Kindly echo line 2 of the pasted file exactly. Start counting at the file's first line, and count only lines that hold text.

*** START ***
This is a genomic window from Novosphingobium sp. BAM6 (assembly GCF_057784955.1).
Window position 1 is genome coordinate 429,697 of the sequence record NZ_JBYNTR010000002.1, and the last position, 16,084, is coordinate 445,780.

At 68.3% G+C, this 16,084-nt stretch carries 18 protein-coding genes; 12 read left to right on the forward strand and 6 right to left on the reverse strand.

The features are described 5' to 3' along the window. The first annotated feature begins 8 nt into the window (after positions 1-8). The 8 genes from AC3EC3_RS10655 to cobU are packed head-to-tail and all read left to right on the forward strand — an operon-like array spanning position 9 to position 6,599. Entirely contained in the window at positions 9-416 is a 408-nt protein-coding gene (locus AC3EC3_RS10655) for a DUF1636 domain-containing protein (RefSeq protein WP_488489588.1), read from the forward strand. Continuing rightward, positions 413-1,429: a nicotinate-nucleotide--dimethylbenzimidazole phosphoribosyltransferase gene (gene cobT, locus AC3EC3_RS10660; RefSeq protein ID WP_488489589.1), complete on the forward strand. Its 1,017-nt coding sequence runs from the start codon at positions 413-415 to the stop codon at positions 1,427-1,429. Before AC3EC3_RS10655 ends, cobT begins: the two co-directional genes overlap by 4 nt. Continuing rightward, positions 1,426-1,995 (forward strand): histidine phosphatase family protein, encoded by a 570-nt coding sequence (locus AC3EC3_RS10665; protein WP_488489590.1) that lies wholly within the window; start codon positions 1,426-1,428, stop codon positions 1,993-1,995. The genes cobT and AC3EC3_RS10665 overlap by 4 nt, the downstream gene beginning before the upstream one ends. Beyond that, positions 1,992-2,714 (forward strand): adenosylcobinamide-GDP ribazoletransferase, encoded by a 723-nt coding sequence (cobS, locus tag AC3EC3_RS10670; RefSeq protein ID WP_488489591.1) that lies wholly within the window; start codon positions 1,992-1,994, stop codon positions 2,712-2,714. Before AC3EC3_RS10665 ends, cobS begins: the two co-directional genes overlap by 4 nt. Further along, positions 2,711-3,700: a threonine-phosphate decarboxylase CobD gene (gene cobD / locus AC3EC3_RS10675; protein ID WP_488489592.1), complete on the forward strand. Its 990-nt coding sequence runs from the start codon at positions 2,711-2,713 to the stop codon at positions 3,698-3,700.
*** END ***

Window position 1 is genome coordinate 429,697 of the sequence record NZ_JBYNTR010000002.1, and the last position, 16,084, is coordinate 445,780.